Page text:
Blood Brothers
Rating: ★★.5/5
Venue: New Victoria Theatre, Woking 
Cast: Niki Colwell Evans, Scott Anson, Sean Jones, Joe Sleight, Sarah Jane Buckley and Gemma Brodrick

Written by Willy Russell, the legendary Blood Brothers tells the captivating and moving tale of twins who, separated at birth, grow up on opposite sides of the tracks, only to meet again with fateful consequences. The superb score includes Bright New Day, Marilyn Monroe and the emotionally charged hit Tell Me It’s Not True.

What could be better than a theatre inside a shopping centre?! My two favourite activities combined, plenty of pre-show dining options, a huge multi-storey car park, and fantastic physical accessibility, this was my first visit to the New Victoria Theatre, but it most definitely will not be my last!

Twins separated at birth and brought together by chance with disastrous consequences. In a desperate attempt to avoid social services, a mother expecting twins makes a deal with her rich employer, to give her one of the twins and raise them separately, so that no one should ever know the truth. One mother who can’t afford more children, another desperate to be a mother but unable to conceive, it seemed like the perfect solution, until the past catches up to them and turns superstition into reality. Blood Brothers is an absolute classic, and sadly I felt this production did not live up to its reputation.

The opening of the show was by far my favourite part. A beautiful movement overture without any dialogue that brings the story full circle before it even begins, in such a stunningly clever and touching moment that all takes place behind a transparent gauze curtain; only lifted to clear the picture once the story jumps back to the beginning. 

The stunning set is a huge character in and of itself, its simplicity only feeding the effectiveness and combining with Nick Richings’ lighting design to create genuine beauty. However, it was from this point onwards that the show started to lose me. It felt like priorities were flipped, with the less important parts of the story dragging out for longer than necessary, and the crucial moments being rushed to and through, losing their effect. I didn’t much enjoy the SFX, with both the design and operation seeming clunky and disjointed; rather like sound effects had been added on top of an existing show, rather than them lying underneath and helping drive the story.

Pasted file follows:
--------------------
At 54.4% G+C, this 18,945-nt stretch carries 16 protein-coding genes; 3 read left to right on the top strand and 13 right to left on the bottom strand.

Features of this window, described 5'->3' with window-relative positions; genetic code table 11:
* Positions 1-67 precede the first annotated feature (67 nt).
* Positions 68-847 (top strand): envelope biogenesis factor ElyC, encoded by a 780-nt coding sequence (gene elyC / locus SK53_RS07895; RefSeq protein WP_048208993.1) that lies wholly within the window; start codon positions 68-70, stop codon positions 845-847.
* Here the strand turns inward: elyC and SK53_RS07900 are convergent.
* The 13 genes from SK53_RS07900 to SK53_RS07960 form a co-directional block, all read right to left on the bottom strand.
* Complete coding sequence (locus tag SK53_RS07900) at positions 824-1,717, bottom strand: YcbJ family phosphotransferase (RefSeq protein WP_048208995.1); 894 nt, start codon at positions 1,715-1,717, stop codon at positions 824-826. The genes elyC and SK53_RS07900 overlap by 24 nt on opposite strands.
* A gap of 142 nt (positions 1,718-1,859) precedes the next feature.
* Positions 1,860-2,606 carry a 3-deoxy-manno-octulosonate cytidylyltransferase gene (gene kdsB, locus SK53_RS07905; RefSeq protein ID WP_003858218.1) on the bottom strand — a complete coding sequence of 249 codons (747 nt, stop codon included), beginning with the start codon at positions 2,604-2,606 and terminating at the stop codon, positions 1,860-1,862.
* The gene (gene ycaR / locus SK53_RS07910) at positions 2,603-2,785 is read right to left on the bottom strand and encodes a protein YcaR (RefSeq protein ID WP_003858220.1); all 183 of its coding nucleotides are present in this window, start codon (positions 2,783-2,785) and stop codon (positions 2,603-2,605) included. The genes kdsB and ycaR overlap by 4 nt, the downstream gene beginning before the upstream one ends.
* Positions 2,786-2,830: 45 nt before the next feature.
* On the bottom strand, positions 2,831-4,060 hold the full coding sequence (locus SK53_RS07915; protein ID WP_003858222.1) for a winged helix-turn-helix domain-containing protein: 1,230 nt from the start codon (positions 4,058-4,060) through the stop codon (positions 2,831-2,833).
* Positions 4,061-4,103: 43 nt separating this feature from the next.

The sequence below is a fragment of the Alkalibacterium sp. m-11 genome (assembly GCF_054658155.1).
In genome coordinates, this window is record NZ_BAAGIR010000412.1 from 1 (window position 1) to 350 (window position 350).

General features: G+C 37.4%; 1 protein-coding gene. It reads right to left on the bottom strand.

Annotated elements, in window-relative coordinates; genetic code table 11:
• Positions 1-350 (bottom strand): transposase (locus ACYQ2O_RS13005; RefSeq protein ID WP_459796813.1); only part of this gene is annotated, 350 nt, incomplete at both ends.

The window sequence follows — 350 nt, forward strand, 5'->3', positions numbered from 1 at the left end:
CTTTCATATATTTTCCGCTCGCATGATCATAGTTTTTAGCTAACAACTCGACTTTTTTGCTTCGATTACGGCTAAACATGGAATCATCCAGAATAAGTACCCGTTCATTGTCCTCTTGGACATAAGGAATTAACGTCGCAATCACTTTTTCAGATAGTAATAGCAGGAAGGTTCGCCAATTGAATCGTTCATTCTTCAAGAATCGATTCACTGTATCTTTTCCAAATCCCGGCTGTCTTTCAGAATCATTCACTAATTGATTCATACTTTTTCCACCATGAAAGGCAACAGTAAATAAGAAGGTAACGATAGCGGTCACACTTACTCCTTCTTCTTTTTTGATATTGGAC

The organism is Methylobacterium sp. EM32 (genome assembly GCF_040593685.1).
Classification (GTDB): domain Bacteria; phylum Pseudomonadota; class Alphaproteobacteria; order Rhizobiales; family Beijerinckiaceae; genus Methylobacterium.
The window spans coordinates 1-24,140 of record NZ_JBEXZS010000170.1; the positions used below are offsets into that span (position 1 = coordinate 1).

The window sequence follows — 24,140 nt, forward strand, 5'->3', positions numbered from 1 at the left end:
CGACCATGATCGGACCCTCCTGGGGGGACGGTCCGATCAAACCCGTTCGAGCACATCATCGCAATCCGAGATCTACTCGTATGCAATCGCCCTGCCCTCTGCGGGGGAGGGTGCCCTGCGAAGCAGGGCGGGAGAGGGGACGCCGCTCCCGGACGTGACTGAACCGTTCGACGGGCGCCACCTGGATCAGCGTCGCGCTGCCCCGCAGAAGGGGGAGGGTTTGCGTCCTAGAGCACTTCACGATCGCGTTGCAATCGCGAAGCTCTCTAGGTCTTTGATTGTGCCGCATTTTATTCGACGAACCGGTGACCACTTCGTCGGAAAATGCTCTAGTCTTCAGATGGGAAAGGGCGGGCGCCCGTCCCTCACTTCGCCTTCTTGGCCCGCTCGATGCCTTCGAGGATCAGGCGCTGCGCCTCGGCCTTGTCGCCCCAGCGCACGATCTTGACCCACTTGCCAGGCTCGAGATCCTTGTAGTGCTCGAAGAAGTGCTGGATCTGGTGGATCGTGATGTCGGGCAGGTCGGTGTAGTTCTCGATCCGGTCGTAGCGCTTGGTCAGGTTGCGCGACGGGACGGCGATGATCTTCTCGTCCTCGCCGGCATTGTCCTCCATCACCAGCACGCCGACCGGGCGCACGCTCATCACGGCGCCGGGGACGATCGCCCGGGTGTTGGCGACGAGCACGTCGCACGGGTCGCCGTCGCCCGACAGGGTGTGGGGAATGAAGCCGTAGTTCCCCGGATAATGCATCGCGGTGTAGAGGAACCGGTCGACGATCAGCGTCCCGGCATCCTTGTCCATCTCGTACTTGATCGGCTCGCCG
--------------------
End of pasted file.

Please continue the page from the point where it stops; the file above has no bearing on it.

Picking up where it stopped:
Scott Anson as the narrator stole the show for me, with such clever use of the character and carefully defined moments dictating whether the characters were aware of his existence or not. He was present on stage throughout most of the production, usually as a shadowy observer to the action of the story he was telling. Niki Colwell Evans as Mrs Johnstone was fantastic, with vocals for days. She did an incredible job of embodying a character with so much depth and trauma within such a strict, brief and small window of time.

I often find that adults playing children can be really hit or miss in how successful it is, and when it’s a miss it can become cringey and uncomfortable. I really enjoyed Sean Jones’ performance as Mickey, bringing humour and personality to the role without crossing that line too far and losing the audience. I did enjoy Gemma Brodrick as Linda, as well as some of the ensemble. I do think that Joe Sleight as Eddie missed the mark a little bit at times, but in other moments his performance was wonderfully effective and funny. 

I had really high hopes for the climactic final scene but sadly was sorely disappointed. It felt as if they were following the script without really telling the story, and that the famous final moments took place because the script said they should, not because the story unfolding on stage had led to that moment.

Overall I was really disappointed. When a show is such a classic and everyone knows how the story goes, people come to expect certain things from it. When directors create a revival, they often want to go in a completely different direction, and that can be revolutionary, or it can long miss the mark, and sadly, I think this did the latter. Having said that, I had a really lovely experience visiting this theatre, I will definitely be returning and would recommend giving the theatre a visit, they’ve got a wonderful season lined up!

You can book tickets to see Blood Brothers at the New Victoria Theatre (and it's UK tour), here.

Written by Rachel Sarah Leveney

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